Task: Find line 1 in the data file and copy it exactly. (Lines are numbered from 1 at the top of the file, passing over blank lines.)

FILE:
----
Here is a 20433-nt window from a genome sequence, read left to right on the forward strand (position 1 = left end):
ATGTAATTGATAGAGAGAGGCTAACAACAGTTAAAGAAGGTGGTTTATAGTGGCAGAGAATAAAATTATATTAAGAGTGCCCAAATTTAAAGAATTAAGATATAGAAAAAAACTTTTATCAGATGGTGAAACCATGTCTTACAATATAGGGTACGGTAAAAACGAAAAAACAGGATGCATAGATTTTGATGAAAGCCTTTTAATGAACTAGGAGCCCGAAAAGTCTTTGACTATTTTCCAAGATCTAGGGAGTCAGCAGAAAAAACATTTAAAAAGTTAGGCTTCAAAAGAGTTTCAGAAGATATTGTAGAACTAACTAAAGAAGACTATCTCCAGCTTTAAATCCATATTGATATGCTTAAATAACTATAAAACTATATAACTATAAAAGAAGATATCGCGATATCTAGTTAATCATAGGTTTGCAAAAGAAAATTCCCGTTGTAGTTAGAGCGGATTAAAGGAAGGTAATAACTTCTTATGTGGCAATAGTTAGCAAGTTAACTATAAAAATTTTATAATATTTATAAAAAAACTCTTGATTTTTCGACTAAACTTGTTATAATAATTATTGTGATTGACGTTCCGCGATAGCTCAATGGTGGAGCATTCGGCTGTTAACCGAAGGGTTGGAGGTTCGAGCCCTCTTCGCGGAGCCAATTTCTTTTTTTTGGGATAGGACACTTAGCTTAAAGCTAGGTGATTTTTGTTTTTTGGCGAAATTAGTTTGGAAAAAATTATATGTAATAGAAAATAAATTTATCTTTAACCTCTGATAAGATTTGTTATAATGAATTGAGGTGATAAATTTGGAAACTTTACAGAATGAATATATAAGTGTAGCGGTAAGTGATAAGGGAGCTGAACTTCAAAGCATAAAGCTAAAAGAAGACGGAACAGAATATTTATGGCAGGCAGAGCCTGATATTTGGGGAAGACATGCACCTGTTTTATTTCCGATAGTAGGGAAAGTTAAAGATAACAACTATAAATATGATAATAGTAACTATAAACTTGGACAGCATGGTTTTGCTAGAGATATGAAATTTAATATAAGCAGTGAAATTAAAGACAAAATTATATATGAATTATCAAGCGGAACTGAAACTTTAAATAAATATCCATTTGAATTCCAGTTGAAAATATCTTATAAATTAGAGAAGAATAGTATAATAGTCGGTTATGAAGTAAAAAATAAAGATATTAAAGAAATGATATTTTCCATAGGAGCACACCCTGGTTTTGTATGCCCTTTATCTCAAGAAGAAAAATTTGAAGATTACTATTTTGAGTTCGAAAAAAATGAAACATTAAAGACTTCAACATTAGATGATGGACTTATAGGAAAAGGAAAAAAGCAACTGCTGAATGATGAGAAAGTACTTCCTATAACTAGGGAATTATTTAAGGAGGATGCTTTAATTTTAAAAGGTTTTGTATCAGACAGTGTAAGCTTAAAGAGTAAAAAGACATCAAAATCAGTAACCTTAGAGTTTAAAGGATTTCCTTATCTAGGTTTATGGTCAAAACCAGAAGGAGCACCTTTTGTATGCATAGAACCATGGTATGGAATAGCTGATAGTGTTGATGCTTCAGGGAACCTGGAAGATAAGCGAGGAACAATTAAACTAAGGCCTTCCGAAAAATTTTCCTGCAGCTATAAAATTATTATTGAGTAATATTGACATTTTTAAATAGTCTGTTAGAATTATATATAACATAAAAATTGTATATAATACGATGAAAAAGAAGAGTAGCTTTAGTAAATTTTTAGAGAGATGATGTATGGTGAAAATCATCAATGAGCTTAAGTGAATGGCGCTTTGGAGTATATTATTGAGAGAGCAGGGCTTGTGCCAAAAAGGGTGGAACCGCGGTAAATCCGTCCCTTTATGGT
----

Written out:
Here is a 20433-nt window from a genome sequence, read left to right on the forward strand (position 1 = left end):